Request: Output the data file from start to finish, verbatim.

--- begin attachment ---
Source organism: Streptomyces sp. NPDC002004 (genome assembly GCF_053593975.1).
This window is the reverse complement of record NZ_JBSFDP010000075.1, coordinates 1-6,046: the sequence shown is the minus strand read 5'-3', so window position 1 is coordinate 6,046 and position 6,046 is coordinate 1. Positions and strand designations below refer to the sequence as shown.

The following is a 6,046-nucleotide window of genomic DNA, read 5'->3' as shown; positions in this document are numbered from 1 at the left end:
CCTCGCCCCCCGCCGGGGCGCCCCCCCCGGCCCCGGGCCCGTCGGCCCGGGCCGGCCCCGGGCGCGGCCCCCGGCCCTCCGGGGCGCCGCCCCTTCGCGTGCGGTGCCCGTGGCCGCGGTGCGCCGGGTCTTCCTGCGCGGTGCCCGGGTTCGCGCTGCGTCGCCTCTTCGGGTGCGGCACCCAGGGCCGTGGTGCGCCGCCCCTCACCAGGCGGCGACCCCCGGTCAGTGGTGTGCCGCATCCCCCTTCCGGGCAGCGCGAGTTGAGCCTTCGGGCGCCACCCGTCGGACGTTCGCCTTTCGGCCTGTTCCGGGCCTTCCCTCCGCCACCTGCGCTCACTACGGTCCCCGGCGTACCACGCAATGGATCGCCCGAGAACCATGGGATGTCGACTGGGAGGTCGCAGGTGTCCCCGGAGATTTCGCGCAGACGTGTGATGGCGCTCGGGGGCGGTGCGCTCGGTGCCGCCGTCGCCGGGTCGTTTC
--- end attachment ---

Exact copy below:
Source organism: Streptomyces sp. NPDC002004 (genome assembly GCF_053593975.1).
This window is the reverse complement of record NZ_JBSFDP010000075.1, coordinates 1-6,046: the sequence shown is the minus strand read 5'-3', so window position 1 is coordinate 6,046 and position 6,046 is coordinate 1. Positions and strand designations below refer to the sequence as shown.

The following is a 6,046-nucleotide window of genomic DNA, read 5'->3' as shown; positions in this document are numbered from 1 at the left end:
CCTCGCCCCCCGCCGGGGCGCCCCCCCCGGCCCCGGGCCCGTCGGCCCGGGCCGGCCCCGGGCGCGGCCCCCGGCCCTCCGGGGCGCCGCCCCTTCGCGTGCGGTGCCCGTGGCCGCGGTGCGCCGGGTCTTCCTGCGCGGTGCCCGGGTTCGCGCTGCGTCGCCTCTTCGGGTGCGGCACCCAGGGCCGTGGTGCGCCGCCCCTCACCAGGCGGCGACCCCCGGTCAGTGGTGTGCCGCATCCCCCTTCCGGGCAGCGCGAGTTGAGCCTTCGGGCGCCACCCGTCGGACGTTCGCCTTTCGGCCTGTTCCGGGCCTTCCCTCCGCCACCTGCGCTCACTACGGTCCCCGGCGTACCACGCAATGGATCGCCCGAGAACCATGGGATGTCGACTGGGAGGTCGCAGGTGTCCCCGGAGATTTCGCGCAGACGTGTGATGGCGCTCGGGGGCGGTGCGCTCGGTGCCGCCGTCGCCGGGTCGTTTC